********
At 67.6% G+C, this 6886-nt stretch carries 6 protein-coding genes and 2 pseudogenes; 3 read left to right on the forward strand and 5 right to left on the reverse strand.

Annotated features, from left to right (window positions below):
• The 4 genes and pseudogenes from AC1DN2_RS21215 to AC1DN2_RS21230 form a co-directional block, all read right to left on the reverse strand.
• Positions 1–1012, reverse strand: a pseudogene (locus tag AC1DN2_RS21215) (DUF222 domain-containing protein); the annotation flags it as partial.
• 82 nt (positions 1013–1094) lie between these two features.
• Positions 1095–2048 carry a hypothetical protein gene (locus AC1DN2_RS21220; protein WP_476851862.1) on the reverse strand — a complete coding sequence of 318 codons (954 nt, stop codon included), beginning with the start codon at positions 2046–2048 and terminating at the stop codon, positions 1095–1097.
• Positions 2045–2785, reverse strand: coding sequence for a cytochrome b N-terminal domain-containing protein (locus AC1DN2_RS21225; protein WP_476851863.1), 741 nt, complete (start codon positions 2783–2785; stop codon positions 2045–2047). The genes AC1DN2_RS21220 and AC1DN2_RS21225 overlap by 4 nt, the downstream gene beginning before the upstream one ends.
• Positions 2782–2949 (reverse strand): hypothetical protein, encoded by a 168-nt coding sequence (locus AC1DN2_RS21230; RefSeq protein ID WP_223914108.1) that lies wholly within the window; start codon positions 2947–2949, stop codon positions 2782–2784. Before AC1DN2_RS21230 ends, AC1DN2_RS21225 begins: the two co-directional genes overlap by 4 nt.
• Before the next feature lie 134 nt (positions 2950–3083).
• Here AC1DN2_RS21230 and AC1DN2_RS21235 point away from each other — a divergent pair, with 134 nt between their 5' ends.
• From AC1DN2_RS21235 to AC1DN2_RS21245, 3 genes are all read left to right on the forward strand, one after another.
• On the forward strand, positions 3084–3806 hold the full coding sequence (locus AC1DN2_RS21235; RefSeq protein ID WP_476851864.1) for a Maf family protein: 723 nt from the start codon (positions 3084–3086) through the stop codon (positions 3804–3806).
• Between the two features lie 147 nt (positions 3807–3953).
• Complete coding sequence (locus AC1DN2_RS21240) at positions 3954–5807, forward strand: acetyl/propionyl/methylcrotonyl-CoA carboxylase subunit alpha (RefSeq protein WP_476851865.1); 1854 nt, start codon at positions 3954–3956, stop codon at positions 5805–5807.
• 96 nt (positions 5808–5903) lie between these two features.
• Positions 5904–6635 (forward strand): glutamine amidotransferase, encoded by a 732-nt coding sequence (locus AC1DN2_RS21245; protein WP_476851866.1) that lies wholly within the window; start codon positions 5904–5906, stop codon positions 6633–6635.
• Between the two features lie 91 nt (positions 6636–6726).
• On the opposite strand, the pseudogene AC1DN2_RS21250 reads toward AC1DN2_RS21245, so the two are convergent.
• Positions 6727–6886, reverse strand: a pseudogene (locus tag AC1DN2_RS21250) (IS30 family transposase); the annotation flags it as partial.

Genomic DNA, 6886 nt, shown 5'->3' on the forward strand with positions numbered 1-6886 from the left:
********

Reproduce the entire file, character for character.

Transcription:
At 67.6% G+C, this 6886-nt stretch carries 6 protein-coding genes and 2 pseudogenes; 3 read left to right on the forward strand and 5 right to left on the reverse strand.

Annotated features, from left to right (window positions below):
• The 4 genes and pseudogenes from AC1DN2_RS21215 to AC1DN2_RS21230 form a co-directional block, all read right to left on the reverse strand.
• Positions 1–1012, reverse strand: a pseudogene (locus tag AC1DN2_RS21215) (DUF222 domain-containing protein); the annotation flags it as partial.
• 82 nt (positions 1013–1094) lie between these two features.
• Positions 1095–2048 carry a hypothetical protein gene (locus AC1DN2_RS21220; protein WP_476851862.1) on the reverse strand — a complete coding sequence of 318 codons (954 nt, stop codon included), beginning with the start codon at positions 2046–2048 and terminating at the stop codon, positions 1095–1097.
• Positions 2045–2785, reverse strand: coding sequence for a cytochrome b N-terminal domain-containing protein (locus AC1DN2_RS21225; protein WP_476851863.1), 741 nt, complete (start codon positions 2783–2785; stop codon positions 2045–2047). The genes AC1DN2_RS21220 and AC1DN2_RS21225 overlap by 4 nt, the downstream gene beginning before the upstream one ends.
• Positions 2782–2949 (reverse strand): hypothetical protein, encoded by a 168-nt coding sequence (locus AC1DN2_RS21230; RefSeq protein ID WP_223914108.1) that lies wholly within the window; start codon positions 2947–2949, stop codon positions 2782–2784. Before AC1DN2_RS21230 ends, AC1DN2_RS21225 begins: the two co-directional genes overlap by 4 nt.
• Before the next feature lie 134 nt (positions 2950–3083).
• Here AC1DN2_RS21230 and AC1DN2_RS21235 point away from each other — a divergent pair, with 134 nt between their 5' ends.
• From AC1DN2_RS21235 to AC1DN2_RS21245, 3 genes are all read left to right on the forward strand, one after another.
• On the forward strand, positions 3084–3806 hold the full coding sequence (locus AC1DN2_RS21235; RefSeq protein ID WP_476851864.1) for a Maf family protein: 723 nt from the start codon (positions 3084–3086) through the stop codon (positions 3804–3806).
• Between the two features lie 147 nt (positions 3807–3953).
• Complete coding sequence (locus AC1DN2_RS21240) at positions 3954–5807, forward strand: acetyl/propionyl/methylcrotonyl-CoA carboxylase subunit alpha (RefSeq protein WP_476851865.1); 1854 nt, start codon at positions 3954–3956, stop codon at positions 5805–5807.
• 96 nt (positions 5808–5903) lie between these two features.
• Positions 5904–6635 (forward strand): glutamine amidotransferase, encoded by a 732-nt coding sequence (locus AC1DN2_RS21245; protein WP_476851866.1) that lies wholly within the window; start codon positions 5904–5906, stop codon positions 6633–6635.
• Between the two features lie 91 nt (positions 6636–6726).
• On the opposite strand, the pseudogene AC1DN2_RS21250 reads toward AC1DN2_RS21245, so the two are convergent.
• Positions 6727–6886, reverse strand: a pseudogene (locus tag AC1DN2_RS21250) (IS30 family transposase); the annotation flags it as partial.

Genomic DNA, 6886 nt, shown 5'->3' on the forward strand with positions numbered 1-6886 from the left: